“Services are effective composition participants,
of the size and complexity of the composition.”
As the sophistication of service-oriented solutions continues to grow, so does the complexity of underlying service composition configurations. The ability to effectively compose services is a critical requirement for achieving some of the most fundamental goals of service-oriented computing.
Complex service compositions place demands on service design that need to be anticipated to avoid massive retro-fitting efforts. Services are expected to be capable of participating as effective composition members, regardless of whether they need to be immediately enlisted in a composition. The principle of Service Composability addresses this requirement by ensuring that a variety of considerations are taken into account.
Figure 1 – The Service Composability design principle helps determine how to carry out a separation of concerns in support of service-orientation. The services that result from the illustrated decomposition of solution logic are assembled to solve Problem A. However, the ultimate, strategic benefit comes with the ability to continually recompose these services to help solve additional problems in the future.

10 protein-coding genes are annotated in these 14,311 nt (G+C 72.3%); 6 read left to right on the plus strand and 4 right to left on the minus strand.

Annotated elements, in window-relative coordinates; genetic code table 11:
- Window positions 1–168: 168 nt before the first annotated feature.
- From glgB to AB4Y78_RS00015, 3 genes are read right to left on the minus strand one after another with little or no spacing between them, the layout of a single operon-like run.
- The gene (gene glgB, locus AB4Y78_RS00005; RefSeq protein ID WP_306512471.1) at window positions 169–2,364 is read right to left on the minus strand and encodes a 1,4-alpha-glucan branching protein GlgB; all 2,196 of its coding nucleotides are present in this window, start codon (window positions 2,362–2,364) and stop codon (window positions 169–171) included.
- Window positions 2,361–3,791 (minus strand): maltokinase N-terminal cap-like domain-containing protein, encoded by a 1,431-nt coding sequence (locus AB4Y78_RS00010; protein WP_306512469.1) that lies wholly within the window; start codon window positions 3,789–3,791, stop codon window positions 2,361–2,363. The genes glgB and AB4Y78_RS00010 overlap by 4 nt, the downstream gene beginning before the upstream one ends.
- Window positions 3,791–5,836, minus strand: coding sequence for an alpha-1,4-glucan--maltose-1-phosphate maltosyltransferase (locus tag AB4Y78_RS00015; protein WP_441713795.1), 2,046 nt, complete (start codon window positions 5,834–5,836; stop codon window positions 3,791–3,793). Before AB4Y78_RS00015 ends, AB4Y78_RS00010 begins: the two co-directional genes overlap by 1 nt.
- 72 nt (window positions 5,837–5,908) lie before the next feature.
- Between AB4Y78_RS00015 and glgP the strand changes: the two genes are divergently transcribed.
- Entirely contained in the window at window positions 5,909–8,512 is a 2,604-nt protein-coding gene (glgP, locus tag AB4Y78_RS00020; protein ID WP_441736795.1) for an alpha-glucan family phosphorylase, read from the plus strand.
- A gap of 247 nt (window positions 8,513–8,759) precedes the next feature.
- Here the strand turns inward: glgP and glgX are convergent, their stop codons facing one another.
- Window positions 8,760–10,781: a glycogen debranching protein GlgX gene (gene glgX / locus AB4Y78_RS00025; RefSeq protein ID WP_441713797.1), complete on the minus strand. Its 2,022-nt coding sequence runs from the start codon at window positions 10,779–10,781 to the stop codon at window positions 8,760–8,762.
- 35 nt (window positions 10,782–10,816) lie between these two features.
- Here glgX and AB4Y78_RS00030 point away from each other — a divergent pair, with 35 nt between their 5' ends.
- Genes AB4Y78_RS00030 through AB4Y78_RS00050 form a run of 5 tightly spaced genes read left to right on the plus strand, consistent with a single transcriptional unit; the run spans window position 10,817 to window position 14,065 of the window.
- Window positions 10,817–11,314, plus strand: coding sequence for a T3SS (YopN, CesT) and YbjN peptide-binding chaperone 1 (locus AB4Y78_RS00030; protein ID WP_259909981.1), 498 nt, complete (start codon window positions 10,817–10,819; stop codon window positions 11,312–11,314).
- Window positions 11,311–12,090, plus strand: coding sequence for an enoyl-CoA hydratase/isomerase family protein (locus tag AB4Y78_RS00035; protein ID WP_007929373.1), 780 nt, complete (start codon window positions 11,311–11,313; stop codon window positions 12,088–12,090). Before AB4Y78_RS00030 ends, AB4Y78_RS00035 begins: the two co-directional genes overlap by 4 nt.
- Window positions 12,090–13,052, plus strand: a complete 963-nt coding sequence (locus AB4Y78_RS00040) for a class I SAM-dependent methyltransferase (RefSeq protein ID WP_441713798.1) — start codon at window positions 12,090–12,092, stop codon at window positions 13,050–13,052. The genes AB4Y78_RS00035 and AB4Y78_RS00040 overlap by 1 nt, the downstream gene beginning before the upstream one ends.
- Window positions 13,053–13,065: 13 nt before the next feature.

How the application of this design principle helps prepare services for the world of complex compositions is described in SOA Principles of Service Design by Thomas Erl – Chapter 13: Service Composability (Composition Member Design and Complex Compositions).
Related Service-Orientation Computing Goals
Related SOA Patterns
Agnostic Capability, Agnostic Sub-Controller, Brokered Authentication, Capability Composition, Capability Recomposition, Composition Autonomy, Cross-Domain Utility Layer, Data Confidentiality, Data Model Transformation, Data Origin Authentication, Direct Authentication, Domain Inventory, Dual Protocols, Enterprise Inventory, Entity Abstraction, Intermediate Routing, Logic Centralization, Non-Agnostic Context, Process Abstraction, Process Centralization, Protocol Bridging, Reliable Messaging, Service Callback, Service Decomposition, Service Instance Routing, Service Layers, State Messaging, Utility Abstraction